So, we got a lot done, everything that was slated for that meeting, and even managed to break early. It was great. I’d talked to most of them in our conference calls about things we’re doing as part of the Autism Canada ASD Advisory Board, and it was nice for me to be able to put faces to names. (I’m not face-blind, so that’s how I tend to think of meeting in person.)

And the person from Nova Scotia lives a short drive from my sister, so we decided it would be nice to get together later in the week. So yesterday (Friday) afternoon, we got together.

She picked me up at my sister’s, and we headed out to a nearby Timmy’s. (Tim Horton’s, for those of you not in Canada and the northern US, is the iconic Canadian coffee shop, even more so than Second Cup.) After we’d been there and chatting for about three hours, we decided to go for dinner, and went to Moon Tong Chinese Restaurant in Upper Tantallon. I got dropped back off at my sister’s more than five hours after I’d left, and I had a great time. We chatted about anything and everything, from pets to diagnoses to how wonderful the meeting on Monday was, and more. (We did a lot of talking about our pets.) And when she dropped me off, she gave me a present of two skeins of yarn that were from her grandmother, because I’d mentioned to her that my sister had taught me to crochet. It was wonderful.

And you can check her out yourself – she’s also a blogger. And she follows a number of those on my list, including (among others) Musings of an Aspie, Diary of a Mom, and Unstrange Mind. Her blogs are at Echoes of Mermaids, and Autistic Me.

Anyway, it’s just really been a great visit – literally absolutely Âû-some! – and I’ve really enjoyed the time I’ve spent here and the people I’ve met. And I get to see everyone from Monday’s meeting again in person twice more! At least! 🙂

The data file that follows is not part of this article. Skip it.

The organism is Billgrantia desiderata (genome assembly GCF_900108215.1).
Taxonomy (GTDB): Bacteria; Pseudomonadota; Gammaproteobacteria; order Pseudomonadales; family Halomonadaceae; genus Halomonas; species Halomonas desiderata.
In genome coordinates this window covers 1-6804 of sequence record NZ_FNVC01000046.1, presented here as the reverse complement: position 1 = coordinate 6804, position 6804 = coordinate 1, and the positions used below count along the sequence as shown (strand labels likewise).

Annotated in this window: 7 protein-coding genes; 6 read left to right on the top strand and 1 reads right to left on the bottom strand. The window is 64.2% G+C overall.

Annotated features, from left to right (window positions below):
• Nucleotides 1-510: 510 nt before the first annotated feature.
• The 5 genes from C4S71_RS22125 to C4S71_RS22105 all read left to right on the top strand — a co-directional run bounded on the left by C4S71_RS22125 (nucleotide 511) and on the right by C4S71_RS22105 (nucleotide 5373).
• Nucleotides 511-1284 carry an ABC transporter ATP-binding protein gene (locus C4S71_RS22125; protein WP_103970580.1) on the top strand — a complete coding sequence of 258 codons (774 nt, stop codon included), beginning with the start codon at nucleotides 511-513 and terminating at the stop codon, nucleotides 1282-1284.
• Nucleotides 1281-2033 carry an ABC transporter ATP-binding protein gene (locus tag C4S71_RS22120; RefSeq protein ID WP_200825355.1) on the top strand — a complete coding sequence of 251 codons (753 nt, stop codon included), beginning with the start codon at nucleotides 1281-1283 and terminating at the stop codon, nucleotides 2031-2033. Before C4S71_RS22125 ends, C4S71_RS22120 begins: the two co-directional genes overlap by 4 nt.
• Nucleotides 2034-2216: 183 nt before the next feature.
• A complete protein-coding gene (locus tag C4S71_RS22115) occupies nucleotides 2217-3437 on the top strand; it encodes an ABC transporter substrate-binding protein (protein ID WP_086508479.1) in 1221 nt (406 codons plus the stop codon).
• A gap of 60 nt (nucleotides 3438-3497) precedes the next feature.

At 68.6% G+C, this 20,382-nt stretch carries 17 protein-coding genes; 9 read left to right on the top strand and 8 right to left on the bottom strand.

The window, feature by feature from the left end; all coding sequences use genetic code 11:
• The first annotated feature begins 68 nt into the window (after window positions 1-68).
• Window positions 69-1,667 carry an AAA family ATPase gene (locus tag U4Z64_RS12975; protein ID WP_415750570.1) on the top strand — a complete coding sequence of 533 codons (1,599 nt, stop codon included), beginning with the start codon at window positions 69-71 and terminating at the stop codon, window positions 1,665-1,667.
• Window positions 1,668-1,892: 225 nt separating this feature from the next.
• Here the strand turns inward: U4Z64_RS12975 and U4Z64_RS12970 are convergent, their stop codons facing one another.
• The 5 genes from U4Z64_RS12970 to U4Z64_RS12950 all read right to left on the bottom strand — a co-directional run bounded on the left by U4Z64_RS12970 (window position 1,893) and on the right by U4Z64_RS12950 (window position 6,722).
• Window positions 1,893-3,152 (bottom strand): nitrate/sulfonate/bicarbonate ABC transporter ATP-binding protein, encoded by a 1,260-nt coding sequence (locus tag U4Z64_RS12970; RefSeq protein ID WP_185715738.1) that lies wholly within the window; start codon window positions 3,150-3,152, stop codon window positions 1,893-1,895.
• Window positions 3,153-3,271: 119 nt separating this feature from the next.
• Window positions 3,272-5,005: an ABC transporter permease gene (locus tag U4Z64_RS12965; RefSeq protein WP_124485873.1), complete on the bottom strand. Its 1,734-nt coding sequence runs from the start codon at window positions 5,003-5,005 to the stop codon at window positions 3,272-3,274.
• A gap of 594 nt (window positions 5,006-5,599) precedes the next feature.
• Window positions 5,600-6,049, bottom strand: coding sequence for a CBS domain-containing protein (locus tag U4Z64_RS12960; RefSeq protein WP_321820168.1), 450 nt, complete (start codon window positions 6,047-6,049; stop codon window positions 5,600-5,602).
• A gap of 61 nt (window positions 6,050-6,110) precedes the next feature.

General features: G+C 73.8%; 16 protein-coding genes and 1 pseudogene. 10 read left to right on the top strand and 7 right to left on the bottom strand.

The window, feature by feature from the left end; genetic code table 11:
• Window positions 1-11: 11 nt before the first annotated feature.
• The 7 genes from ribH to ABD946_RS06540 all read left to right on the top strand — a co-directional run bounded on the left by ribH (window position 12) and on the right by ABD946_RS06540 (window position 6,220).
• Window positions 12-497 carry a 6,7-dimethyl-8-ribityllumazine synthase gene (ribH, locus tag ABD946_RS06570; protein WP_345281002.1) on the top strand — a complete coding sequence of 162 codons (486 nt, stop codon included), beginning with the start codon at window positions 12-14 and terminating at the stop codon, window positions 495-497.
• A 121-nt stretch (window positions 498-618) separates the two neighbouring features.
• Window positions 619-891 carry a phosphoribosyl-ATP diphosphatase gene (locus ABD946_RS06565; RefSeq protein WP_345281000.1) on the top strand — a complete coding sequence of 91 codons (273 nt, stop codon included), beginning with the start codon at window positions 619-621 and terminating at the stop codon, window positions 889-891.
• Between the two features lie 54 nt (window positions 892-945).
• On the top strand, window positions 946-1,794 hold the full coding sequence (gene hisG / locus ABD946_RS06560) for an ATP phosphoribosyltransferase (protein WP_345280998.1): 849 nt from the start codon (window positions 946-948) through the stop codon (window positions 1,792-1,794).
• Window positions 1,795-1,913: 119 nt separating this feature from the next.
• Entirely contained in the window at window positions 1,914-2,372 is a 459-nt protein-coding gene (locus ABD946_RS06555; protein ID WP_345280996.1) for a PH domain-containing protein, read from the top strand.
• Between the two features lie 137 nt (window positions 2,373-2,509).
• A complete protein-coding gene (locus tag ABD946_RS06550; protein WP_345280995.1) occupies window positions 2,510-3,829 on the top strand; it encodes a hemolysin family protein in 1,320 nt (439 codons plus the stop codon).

Signing off from Timberlea, NS for the moment,

🙂 tagÂûght

(Oh, and this is Post #100. I think it’s an auspicious one.)

By tagÂûght

I’m in my mid-thirties. I’ve lived in Canada all my life (Toronto and St. John’s), but I’ve travelled to Florida, Massachusetts, England, Wales, Ireland, Scotland, and Costa Rica. I love airplane travel (as long as there are no noisy kids around me!). I’m proud to be Canadian (though Harper might end up changing that!).

I have ASD, aka Autism Spectrum Disorder. Strictly speaking, I’ve been diagnosed as having Aspergers, but (for Canada and the US, at least) that diagnosis is going to be melded with ASD as of May, with the publication of DSM V. Having ASD, and the job I do at the moment (see First Post), is why reading the blogs I mentioned above inspired me to start one of my own about my life in general.

Back in October, I got my driver’s license (as opposed to driving permit for learners) – after twenty years of effort and trying. A lot of thanks is due to my instructor, who has dealt with people with ASD before, and so knew how to teach me for the test (I was able to drive before, just not pass the test, due to anxiety and problems with multi-tasking).

I’m a fanatic writer of SF and Fantasy, both fanfiction and original, and I devour books as well.

I love animals, in particular cats, and I have a fascination with wolves, wild cats (including the big cats), orcas, and the physiology of cephalopods.

I love the wilderness – though I don’t really have the endurance (at the moment, at least) to go hiking or camping out.

And, rather importantly, I’m not someone who thinks about political correctness when it comes to vocabulary. I use what seems right when it seems right. That will include calling myself a person with ASD, or an Autistic, or an Aspie. I’m me; I can call myself what I want.

So, enough about me. Go read my posts – they’re more informative!